Critiques — The Good and the Bad

When last I wrote hereabouts, I shared my Five Stages of Grief (Critique Edition). (Remember that? That was before we started fantasizing about retreats and vacations and all 🙂 ) As a professional writer, frequent critique partner, and sometimes hired editor, I wanted to share my method for delivering critiques.

Let’s face it. No matter what we do, criticism is going to sting. Our recipients might have pulled up their big girl/boy pants, smiled bravely, and encouraged us to be brutal in our analysis of their work. But we’re still, on some level, saying, “Your baby is ugly.”

That’s why I use a three-part strategy.

(An aside on process — I use Track Changes to mark specific grammar changes in the manuscript and to make comments as I read. I also write a cover letter that ranges from 1-5 pages, summarizing my overall reactions. The following comments focus on the […]

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Five Stages of Grief (Critique Edition)

Most authors do it: share our draft work with people, hoping to learn what we can do better. Sometimes, we participate in critique groups. Sometimes, we have “first readers.” Or “beta readers.” Or “critique partners.” Whatever we call it the process is the same: Writer plunges in a knife, exposing her heart and all other vital bodily organs. Critic(s) deliver(s) body blow after body blow after body blow, tearing apart the work in question.

Oh. Maybe that’s just the way I see things.

When I first started writing seriously, I joined up with an online writers workshop, exchanging my work with fellow participants and collecting criticism through email. That was the perfect medium for me — I could go through all five stages of grief in the privacy of my own home.

What? You don’t apply the five stages of grief to critiques? The five stages were originally defined by […]

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Your Critique of My Work Revisited

Early in February of this year, I posted to the MW site the opening paragraphs from my WIP, City of Shades, which will be the third Thieftaker book. (It should be out in the summer of 2014; Thieves’ Quarry, the second book in the sequence, will be out on July 2 of this year, as will the paperback edition of Thieftaker. Just sayin’.)

Today, I want to revisit that passage and show you the revised version. First, here is the original:

Ethan Kaille knew that he had been followed. Even as he pursued Peter Salter, who had stolen a pair of ivory-handled dueling pistols from a wealthy attorney in the South End, he himself was pursued. Like a fox running before hounds, he could almost feel Sephira Pryce’s toughs bearing down on him, snarling like curs, determined to take what he had claimed for himself.

Salter had led him […]

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Dealing with the Negative

This might take a while. It’s a recurrent theme here at MW but not one we’ve addressed much recently so I thought I’d come at it from a slightly different perspective.

Different conversations with friends over the last few days got me thinking about the various forms of crap that gets thrown at writers. Some instances:

bitter, hostile or otherwise unhelpful beta readers/critique partners

snide remarks from friends and colleagues about your literary “hobby” (these don’t go away after you’ve hit the NY Times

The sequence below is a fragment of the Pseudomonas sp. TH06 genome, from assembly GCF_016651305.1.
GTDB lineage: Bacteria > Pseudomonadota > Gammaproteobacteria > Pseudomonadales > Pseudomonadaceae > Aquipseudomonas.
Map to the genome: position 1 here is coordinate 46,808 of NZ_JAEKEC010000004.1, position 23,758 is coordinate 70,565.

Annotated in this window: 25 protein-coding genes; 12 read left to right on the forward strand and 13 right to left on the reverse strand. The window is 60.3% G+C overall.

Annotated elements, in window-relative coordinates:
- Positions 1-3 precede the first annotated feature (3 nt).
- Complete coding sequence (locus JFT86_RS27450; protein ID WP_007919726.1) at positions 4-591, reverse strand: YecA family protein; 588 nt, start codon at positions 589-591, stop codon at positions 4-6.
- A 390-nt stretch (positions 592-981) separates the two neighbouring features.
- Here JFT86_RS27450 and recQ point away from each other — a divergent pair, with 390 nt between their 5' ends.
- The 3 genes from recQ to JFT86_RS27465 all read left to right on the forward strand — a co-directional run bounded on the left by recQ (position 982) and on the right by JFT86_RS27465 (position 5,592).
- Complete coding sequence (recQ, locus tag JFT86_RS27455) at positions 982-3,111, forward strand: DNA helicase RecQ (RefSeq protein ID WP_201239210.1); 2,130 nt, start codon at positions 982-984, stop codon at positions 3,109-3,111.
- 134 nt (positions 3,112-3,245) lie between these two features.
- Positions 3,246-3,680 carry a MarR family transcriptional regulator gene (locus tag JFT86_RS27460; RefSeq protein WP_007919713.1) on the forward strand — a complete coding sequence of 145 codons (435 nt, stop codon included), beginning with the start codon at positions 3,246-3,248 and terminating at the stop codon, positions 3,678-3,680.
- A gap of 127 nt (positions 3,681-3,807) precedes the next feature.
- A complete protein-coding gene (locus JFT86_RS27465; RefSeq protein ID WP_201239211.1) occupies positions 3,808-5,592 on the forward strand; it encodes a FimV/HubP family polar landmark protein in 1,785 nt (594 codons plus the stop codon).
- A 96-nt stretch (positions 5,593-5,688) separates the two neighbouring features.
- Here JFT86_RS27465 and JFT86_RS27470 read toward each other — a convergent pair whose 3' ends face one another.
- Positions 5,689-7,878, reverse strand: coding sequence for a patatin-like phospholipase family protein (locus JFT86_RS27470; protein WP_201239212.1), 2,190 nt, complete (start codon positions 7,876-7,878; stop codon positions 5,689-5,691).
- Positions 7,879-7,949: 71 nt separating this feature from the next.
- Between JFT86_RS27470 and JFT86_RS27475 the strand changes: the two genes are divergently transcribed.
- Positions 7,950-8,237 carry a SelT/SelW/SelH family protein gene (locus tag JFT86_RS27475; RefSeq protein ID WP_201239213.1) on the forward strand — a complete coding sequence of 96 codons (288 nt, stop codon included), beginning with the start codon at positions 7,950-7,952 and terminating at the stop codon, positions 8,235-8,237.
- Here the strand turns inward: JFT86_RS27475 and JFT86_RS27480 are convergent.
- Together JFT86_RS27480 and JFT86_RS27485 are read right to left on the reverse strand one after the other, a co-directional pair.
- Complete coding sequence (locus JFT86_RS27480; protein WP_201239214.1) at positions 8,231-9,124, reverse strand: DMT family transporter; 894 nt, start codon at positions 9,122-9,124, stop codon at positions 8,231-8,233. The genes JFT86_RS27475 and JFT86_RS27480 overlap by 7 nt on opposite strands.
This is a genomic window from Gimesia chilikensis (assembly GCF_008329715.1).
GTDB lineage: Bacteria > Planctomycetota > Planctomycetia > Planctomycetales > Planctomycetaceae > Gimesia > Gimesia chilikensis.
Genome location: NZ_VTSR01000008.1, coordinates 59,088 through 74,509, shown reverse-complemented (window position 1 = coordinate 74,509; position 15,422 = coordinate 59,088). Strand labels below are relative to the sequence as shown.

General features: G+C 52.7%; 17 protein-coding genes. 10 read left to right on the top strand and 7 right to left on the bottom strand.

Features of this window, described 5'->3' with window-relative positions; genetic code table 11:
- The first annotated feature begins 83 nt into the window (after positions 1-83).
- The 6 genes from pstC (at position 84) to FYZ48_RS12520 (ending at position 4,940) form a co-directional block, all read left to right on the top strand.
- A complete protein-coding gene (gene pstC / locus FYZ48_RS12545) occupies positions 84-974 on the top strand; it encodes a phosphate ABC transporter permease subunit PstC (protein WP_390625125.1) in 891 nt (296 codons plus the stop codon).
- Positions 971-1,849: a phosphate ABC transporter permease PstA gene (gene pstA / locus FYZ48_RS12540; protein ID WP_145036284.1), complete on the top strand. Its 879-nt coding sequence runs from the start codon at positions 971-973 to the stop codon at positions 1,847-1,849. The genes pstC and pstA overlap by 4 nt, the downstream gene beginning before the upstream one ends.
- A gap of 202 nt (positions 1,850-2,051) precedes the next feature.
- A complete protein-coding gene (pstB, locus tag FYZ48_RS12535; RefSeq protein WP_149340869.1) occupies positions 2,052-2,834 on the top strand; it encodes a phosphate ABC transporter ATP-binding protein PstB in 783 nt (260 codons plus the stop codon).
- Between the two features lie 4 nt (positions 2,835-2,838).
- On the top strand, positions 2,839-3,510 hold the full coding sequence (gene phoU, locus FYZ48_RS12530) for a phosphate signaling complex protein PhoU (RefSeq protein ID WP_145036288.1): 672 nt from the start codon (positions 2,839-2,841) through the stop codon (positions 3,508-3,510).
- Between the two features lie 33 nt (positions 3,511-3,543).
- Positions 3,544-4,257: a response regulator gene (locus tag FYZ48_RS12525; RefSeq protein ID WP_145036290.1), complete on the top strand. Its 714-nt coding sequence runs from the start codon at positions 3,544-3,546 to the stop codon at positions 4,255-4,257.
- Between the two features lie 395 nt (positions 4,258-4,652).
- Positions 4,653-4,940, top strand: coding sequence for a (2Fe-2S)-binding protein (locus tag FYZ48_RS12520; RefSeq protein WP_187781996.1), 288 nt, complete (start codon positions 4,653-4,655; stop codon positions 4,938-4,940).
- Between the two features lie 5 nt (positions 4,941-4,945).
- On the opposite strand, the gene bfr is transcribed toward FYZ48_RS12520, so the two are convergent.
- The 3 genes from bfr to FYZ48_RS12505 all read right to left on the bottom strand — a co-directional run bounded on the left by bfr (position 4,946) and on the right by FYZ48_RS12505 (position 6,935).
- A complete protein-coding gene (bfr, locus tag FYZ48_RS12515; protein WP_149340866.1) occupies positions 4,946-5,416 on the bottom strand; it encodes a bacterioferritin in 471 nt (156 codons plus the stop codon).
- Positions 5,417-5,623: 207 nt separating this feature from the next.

Bestseller list, by the way)

rejections from agents, editors and their minions, the tone of which range from the bland to the brutal

blistering, mean-spirited unfair or ill-informed reviews of your published work everywhere from legitimate newspapers and websites

to the dreaded one star reviews on Amazon.

I’d like to say that if you just tough it out, your success […]

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On Writing and New Year’s Goals: Conquering Our Inner Demons

Happy 2012, all! Like A.J., I usually begin my year with a new set of goals and plans. I bring high hopes and great ambitions to every new year, and I was glad to have the chance to list my goals for 2012 in response to A.J.’s Friday post. Chances are, if he hadn’t written a Resolutions/Goals post, I would have.

But I have to admit that my thinking about this coming year in particular is somewhat different than it has been on New Year’s Days past. 2012 will mark the launch of the Thieftaker series and the “career” of D.B. Jackson. With the single exception of my very first year as a published author (Children of Amarid was released in May, 1997) this is the most important year of my professional life. And as this year dawns, I find myself thinking less about specific goals and more about matters […]

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It’s good, but…

Last week I was invited to speak to a group of high school writers. It was a delightful experience, because these kids were serious about what they were doing, and had some pretty mature questions for me about the business and the craft of writing. I was able to stick around long enough to listen to them read some of their own work, and it was exciting stuff. One of the most important things I told them was to grow a thick skin. You can’t be a fragile butterfly in this business, unless you want to hide in a lighthouse and write pages that you burn by the light of the full moon and then throw into the sea. Not my personal career goal, but hey… Anyway, a thick skin gives you the emotional distance to think about your work as a product (vital if you want to sell it.) […]

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